Moving forward: Ralph Schroeder, Christopher Held, Prof Heinz Rüther, Roshan Bhurtha and Stephen Wessels at work on the Musawwarat es-Sufra temple site in Sudan.
A glance at Emeritus Professor Heinz Rüther's wall diary tells you straight away that he travels a bit.
Tucked in between the local and national talks and meetings, there are - marked in bold red - 10- to 14-day stretches in Kenya, Mozambique, Sudan and Tanzania. And a little further afield, Kyoto.
The Africa-trotting is all in aid of the Zamani Project - the African Cultural Heritage Sites and Landscapes Database, conceived and run by Rüther from the School of Architecture, Planning and Geomatics. In short, the database holds spatial, geographic and photographic information - collected by Rüther and his four scientific officers via laser scanning, conventional surveys, GPS, traditional photography and photogrammetric imaging - of heritage sites and structures across the continent.
This information is then used to compile information-rich geographic information systems, faithful 3D computer models, maps and building plans of these hardly-seen sites.
"The idea was to create an integrated database of African heritage, where we take a holistic approach," says Rüther.
Among the project's eye-catching productions is a computer-generated video, found at the World Monument Fund's (WMF) website, which allows the armchair traveller to take a virtual tour through the historic rock-hewn churches - each carved out of volcanic tuff - of Lalibela, Ethiopia.
"This is stuff most people have never seen," says Rüther proudly, as he plays the video.
The team is working on such educational eye-candy for all 25 sites it has visited in nine African countries. These include the Musawwarat temple complex in Sudan, rock art sites in the Drakensberg here in South Africa, and the Great Mosque of Djenné in Mali.
The team's laser scanner outside the St Sebastian fortress in Mozambique.
Initially, the project had only research and educational objectives, explains Rüther. But, just as he had hoped, the database is now also being put to good use in conservation work, such as that of the WMF and the United Nations Educational, Scientific and Cultural Organisation (UNESCO) at Lalibela, the UNESCO initiative on the St Sebastian fortress in Mozambique, and the Getty Conservation Institute's project in the Valley of the Queens in Luxor, Egypt.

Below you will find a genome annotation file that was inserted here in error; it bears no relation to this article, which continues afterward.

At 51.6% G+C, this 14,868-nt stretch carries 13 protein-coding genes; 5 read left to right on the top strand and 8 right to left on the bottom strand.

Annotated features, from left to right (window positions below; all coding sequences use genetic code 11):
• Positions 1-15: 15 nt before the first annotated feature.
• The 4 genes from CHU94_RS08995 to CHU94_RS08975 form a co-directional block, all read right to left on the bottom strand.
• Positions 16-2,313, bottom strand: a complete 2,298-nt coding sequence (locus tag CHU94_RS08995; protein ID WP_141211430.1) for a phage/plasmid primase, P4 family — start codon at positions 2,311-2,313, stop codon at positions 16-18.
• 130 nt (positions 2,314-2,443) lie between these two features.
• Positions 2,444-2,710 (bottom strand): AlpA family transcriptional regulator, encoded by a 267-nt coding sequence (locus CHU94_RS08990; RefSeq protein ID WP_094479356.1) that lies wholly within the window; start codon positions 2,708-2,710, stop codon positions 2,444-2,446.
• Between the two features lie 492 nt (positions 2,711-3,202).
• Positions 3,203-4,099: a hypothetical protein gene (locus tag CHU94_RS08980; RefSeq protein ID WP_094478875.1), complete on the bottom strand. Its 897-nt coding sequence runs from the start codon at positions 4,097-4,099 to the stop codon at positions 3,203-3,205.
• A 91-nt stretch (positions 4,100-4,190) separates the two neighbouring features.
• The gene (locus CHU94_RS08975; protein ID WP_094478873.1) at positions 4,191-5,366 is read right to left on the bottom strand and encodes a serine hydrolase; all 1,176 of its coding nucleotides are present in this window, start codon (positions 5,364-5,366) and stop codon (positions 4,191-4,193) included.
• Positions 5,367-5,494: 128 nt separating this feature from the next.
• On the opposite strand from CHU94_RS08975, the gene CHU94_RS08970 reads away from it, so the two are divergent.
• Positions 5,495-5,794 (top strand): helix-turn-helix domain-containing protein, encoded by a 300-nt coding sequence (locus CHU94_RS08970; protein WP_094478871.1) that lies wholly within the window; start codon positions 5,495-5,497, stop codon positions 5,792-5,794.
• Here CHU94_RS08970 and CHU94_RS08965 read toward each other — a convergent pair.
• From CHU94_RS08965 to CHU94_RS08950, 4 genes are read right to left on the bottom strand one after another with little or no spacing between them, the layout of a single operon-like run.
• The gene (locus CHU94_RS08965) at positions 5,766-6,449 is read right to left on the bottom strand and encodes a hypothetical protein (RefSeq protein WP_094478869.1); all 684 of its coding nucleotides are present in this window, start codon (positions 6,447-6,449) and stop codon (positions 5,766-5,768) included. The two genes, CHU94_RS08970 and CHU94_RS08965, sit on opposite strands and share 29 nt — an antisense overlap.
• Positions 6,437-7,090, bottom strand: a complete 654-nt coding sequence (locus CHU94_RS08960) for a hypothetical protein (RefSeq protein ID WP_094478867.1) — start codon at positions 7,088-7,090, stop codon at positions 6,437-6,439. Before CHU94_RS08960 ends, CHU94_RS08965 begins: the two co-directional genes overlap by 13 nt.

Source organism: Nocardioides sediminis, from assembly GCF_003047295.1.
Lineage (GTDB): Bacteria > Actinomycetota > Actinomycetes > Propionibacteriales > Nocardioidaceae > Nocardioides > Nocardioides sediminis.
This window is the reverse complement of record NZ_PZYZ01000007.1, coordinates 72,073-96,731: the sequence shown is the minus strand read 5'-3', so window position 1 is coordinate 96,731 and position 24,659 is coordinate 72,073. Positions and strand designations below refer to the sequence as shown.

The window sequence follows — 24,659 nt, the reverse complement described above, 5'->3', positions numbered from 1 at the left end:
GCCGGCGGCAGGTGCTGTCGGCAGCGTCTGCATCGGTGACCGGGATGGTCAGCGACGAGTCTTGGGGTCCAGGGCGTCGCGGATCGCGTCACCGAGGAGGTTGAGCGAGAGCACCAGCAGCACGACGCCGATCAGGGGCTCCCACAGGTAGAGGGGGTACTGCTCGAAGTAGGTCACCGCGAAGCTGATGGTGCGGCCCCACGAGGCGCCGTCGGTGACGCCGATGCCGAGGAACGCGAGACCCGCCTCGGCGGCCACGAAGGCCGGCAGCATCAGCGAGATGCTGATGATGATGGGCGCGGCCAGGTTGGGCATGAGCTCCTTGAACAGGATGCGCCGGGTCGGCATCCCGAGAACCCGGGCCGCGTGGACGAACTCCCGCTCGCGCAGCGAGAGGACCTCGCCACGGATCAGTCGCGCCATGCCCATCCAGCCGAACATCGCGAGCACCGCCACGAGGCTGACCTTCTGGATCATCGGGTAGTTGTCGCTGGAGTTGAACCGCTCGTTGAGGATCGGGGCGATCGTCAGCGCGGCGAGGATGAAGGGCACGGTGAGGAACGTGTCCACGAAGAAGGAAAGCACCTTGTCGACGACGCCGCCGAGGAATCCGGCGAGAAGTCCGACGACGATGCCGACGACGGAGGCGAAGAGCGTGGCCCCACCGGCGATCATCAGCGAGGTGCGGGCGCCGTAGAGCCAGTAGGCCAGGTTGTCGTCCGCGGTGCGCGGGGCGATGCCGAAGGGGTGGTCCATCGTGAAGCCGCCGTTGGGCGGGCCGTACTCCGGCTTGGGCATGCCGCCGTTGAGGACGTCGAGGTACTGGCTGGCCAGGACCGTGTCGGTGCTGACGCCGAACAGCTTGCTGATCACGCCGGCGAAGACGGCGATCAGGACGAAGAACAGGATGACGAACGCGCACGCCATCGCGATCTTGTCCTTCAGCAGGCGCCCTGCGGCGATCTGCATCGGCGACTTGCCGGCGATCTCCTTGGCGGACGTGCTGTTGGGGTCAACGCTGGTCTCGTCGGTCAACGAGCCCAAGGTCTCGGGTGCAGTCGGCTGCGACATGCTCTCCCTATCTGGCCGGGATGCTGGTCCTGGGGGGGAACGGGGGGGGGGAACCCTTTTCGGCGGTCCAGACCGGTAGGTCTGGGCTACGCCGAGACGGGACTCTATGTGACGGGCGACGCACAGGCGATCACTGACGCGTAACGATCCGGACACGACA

Pleased though he is, Rüther has bigger aims for the project.
Beyond providing information - detailed and pretty as it is - he'd like the data to be used for actual site management, tourism planning and further conservation enterprises. And to extend its reach beyond Africa, perhaps mapping the slave routes into the Americas and elsewhere.
But there's enough hard work ahead for him and his "brilliant and dedicated" team - Roshan Bhurtha, Christopher Held, Ralph Schroeder and Stephen Wessels. Thanks to funding from the Mellon Foundation, the team has at least six more sites to visit over the next three years. Rüther is hoping to source further funding to document additional sites.
The work is no walk in the park. Team members haul pricey equipment to remote locales and toil for long hours in often trying conditions, all the while negotiating their way through power problems, equipment failures, goggas, suspicious locals (the word 'laser' evokes all kinds of ideas in people's heads, notes Rüther), red tape, rapacious officials and, when their constitutions don't agree with the local cuisine, upset stomachs.
"It's hard sometimes," sums up Bhurtha.
And the labour's not done when they return to their cramped offices at UCT, which they share with student volunteers from Germany. Each on-site day demands five to 10 days of processing.
"We're very lucky that we get to go out to sites in some hard-to-reach places, collect the data and then get back to process the data," says Wessels. "For most people, it's either one or the other."
With the evergreen Rüther leading from the front - notwithstanding a bandaged toe he broke playing with his dog - for, he plans, at least another five or six years, there's plenty more good times ahead.
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